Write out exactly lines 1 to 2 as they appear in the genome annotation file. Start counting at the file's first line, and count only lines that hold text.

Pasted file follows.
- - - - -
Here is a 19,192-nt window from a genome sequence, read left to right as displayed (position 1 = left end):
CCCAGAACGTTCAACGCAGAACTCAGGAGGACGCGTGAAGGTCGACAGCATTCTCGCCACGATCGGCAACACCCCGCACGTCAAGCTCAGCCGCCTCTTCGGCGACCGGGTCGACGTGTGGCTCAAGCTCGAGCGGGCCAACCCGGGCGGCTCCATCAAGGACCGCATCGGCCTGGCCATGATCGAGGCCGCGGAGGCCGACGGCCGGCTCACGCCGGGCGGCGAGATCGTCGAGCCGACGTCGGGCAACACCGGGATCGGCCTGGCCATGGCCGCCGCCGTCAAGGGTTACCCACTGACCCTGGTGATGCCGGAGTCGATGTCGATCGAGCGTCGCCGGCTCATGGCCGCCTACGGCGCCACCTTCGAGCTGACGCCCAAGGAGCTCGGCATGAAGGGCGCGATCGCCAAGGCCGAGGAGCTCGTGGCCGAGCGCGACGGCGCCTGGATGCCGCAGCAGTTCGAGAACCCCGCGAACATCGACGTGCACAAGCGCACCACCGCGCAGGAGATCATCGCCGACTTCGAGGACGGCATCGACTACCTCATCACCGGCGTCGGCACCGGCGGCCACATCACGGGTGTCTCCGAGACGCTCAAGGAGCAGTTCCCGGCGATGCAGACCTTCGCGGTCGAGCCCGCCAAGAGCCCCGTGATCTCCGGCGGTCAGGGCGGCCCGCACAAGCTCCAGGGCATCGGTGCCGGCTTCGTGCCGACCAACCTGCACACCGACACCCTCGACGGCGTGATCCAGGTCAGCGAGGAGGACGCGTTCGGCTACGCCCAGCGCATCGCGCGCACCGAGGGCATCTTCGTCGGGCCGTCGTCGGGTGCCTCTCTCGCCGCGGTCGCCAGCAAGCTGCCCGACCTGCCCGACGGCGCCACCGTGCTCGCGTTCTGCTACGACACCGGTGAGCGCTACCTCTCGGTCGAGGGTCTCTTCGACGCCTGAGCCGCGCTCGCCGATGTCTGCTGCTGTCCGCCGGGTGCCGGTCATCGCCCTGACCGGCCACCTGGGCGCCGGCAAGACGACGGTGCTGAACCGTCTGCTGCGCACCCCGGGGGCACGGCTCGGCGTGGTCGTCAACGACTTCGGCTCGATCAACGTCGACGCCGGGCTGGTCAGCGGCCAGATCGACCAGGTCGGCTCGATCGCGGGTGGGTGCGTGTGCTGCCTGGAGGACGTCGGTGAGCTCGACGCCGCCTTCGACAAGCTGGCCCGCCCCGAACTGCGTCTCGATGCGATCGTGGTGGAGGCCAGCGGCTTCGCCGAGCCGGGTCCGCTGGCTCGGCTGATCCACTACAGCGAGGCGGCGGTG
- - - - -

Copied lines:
Here is a 19,192-nt window from a genome sequence, read left to right as displayed (position 1 = left end):
CCCAGAACGTTCAACGCAGAACTCAGGAGGACGCGTGAAGGTCGACAGCATTCTCGCCACGATCGGCAACACCCCGCACGTCAAGCTCAGCCGCCTCTTCGGCGACCGGGTCGACGTGTGGCTCAAGCTCGAGCGGGCCAACCCGGGCGGCTCCATCAAGGACCGCATCGGCCTGGCCATGATCGAGGCCGCGGAGGCCGACGGCCGGCTCACGCCGGGCGGCGAGATCGTCGAGCCGACGTCGGGCAACACCGGGATCGGCCTGGCCATGGCCGCCGCCGTCAAGGGTTACCCACTGACCCTGGTGATGCCGGAGTCGATGTCGATCGAGCGTCGCCGGCTCATGGCCGCCTACGGCGCCACCTTCGAGCTGACGCCCAAGGAGCTCGGCATGAAGGGCGCGATCGCCAAGGCCGAGGAGCTCGTGGCCGAGCGCGACGGCGCCTGGATGCCGCAGCAGTTCGAGAACCCCGCGAACATCGACGTGCACAAGCGCACCACCGCGCAGGAGATCATCGCCGACTTCGAGGACGGCATCGACTACCTCATCACCGGCGTCGGCACCGGCGGCCACATCACGGGTGTCTCCGAGACGCTCAAGGAGCAGTTCCCGGCGATGCAGACCTTCGCGGTCGAGCCCGCCAAGAGCCCCGTGATCTCCGGCGGTCAGGGCGGCCCGCACAAGCTCCAGGGCATCGGTGCCGGCTTCGTGCCGACCAACCTGCACACCGACACCCTCGACGGCGTGATCCAGGTCAGCGAGGAGGACGCGTTCGGCTACGCCCAGCGCATCGCGCGCACCGAGGGCATCTTCGTCGGGCCGTCGTCGGGTGCCTCTCTCGCCGCGGTCGCCAGCAAGCTGCCCGACCTGCCCGACGGCGCCACCGTGCTCGCGTTCTGCTACGACACCGGTGAGCGCTACCTCTCGGTCGAGGGTCTCTTCGACGCCTGAGCCGCGCTCGCCGATGTCTGCTGCTGTCCGCCGGGTGCCGGTCATCGCCCTGACCGGCCACCTGGGCGCCGGCAAGACGACGGTGCTGAACCGTCTGCTGCGCACCCCGGGGGCACGGCTCGGCGTGGTCGTCAACGACTTCGGCTCGATCAACGTCGACGCCGGGCTGGTCAGCGGCCAGATCGACCAGGTCGGCTCGATCGCGGGTGGGTGCGTGTGCTGCCTGGAGGACGTCGGTGAGCTCGACGCCGCCTTCGACAAGCTGGCCCGCCCCGAACTGCGTCTCGATGCGATCGTGGTGGAGGCCAGCGGCTTCGCCGAGCCGGGTCCGCTGGCTCGGCTGATCCACTACAGCGAGGCGGCGGTG